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Bitter Harvest

Coming Soon

Oh Bitter Harvest, where do I begin? Let’s start with the facts…Max Irons plays Yuri, a young man from the countryside in Ukraine. A good man with a wholesome personality and absolutely no idea what is about to hit him. The beginning of the story centers around him leaving for the big city of Kiev to pursue an art degree but this is 1932 Ukraine, and Stalin’s reign is reaching its peak. If you, like myself, don’t know too much about Holomodor, let me share:
“In June of 1933, at the height of the Holodomor, 28,000 men, women and children in Ukraine were dying of starvation each day. The land that was known worldwide as the breadbasket of Europe was being ravaged by a man-made famine of unprecedented scale.
Stalin and his followers were determined to teach Ukraine’s farmers “a lesson they would not forget” for resisting collectivization, which meant giving up their own land to work on government controlled farms. Moreover, the famine was meant to deal “a crushing blow” to any aspirations for independence from the Soviet Union by the Ukrainians, 80 percent of whom worked the land.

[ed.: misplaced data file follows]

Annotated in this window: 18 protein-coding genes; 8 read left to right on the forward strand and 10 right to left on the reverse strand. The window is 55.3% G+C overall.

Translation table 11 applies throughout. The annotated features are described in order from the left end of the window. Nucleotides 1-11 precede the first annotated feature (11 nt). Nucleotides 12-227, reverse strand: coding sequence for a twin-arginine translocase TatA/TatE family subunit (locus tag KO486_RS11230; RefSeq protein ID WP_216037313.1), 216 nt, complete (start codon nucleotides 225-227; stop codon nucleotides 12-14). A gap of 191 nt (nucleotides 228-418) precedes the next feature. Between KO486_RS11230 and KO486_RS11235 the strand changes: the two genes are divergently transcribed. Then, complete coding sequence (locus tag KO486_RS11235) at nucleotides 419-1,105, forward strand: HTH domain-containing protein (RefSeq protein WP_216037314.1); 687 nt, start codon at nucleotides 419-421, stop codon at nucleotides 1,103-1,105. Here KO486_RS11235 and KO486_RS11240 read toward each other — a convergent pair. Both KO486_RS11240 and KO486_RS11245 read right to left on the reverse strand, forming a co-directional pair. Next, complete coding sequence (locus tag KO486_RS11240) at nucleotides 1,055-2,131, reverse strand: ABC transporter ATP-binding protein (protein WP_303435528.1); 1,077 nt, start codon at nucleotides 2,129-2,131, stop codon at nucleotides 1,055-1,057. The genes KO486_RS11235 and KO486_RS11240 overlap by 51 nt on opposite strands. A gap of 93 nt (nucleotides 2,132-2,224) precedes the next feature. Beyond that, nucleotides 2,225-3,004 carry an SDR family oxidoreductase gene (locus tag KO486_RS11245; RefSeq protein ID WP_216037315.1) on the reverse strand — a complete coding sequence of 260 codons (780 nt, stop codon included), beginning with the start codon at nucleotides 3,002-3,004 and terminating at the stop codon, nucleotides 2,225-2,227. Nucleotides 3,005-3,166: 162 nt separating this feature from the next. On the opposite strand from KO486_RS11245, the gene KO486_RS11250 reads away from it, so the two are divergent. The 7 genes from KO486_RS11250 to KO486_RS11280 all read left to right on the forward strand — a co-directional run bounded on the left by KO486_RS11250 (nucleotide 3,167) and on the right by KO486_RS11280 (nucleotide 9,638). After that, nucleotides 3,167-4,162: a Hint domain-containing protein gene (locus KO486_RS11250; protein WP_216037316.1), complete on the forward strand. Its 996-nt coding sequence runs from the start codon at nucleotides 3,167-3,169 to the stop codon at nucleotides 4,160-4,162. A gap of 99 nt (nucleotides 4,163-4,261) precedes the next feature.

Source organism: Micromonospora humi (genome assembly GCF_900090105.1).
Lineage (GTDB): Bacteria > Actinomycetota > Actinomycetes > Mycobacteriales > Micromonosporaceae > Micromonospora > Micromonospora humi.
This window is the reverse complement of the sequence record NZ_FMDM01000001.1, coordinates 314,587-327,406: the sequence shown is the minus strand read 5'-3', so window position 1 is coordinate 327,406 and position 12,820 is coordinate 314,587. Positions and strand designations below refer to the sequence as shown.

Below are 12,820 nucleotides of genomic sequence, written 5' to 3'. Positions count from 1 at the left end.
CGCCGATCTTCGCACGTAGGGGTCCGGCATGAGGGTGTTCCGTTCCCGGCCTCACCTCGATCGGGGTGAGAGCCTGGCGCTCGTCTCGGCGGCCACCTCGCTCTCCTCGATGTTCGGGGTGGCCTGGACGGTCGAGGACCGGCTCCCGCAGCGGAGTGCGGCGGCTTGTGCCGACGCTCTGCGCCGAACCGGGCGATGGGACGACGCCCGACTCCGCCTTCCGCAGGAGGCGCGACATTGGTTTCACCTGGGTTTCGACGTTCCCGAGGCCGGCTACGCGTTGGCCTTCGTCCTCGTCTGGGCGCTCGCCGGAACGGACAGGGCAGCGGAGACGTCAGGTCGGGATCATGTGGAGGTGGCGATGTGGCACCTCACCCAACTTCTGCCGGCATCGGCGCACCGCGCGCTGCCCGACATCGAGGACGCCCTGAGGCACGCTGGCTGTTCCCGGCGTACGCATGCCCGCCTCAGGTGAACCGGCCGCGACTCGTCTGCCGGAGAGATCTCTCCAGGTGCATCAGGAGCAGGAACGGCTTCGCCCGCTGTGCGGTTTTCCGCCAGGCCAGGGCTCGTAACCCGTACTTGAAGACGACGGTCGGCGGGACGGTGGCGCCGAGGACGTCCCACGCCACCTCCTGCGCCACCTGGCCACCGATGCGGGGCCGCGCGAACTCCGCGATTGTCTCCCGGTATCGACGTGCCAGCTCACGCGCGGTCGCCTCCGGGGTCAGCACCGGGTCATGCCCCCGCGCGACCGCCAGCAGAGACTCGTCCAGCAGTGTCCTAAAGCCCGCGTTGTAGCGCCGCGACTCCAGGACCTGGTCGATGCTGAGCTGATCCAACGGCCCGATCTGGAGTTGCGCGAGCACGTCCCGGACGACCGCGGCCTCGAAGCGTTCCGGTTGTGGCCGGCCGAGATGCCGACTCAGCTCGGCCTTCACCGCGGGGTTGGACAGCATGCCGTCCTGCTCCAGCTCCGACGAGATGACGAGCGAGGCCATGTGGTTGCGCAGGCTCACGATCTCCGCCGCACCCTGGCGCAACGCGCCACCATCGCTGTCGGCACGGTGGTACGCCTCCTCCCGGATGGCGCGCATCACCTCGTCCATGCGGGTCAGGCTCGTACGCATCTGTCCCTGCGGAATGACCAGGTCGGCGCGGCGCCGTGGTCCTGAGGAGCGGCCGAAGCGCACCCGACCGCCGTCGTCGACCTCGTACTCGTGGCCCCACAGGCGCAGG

While millions of people in Ukraine and in the mostly ethnically Ukrainian areas of the northern Caucasus were dying, the Soviet Union was denying the famine and exporting enough grain from Ukraine to have fed the entire population. For 50 years, surviving generations were forbidden to speak of it, until the Soviet Union was near collapse. “
I was pretty intrigued to learn about an awful event, that in history has sadly been reduced to numbers, if mentioned at all. The problem with this film (and there are many) is the fact that it doesn’t fully commit to anything. It’s not a romance. It’s not a terribly well executed period piece. And the pacing is too drawn out to be engaging. The magic of movies lies in the fact that they can showcase individual storylines within a monstrosity of events carrying on (both real and fake), effectively making it easier to swallow and digest. This film felt oddly removed from the events going on, or rather, the characters felt removed from the true story they were pretending to live in. The realism of the tragedy just wasn’t there. There are random bodies discarded to represent the hardships and danger, but we never delved into the lives of those who truly suffered, instead opting to follow around a semi-boring young man lost in the shuffle.
Let’s get back to the facts though – Russia and Ukraine’s relationship with one another is incredibly complex. What happened in 1932 was a travesty that deserves to be taught about (at least in my neck of the woods, maybe other schools learned about it more), and not via Hollywood-esque dramas with sensationalized romances and very British actors not even attempting Ukrainian accents. I’m from the state and I noted that the whole thing felt inauthentic. I’m not going to lie, I felt pretty bitter after watching this film.

Bitter Harvest is streaming now on the following services:
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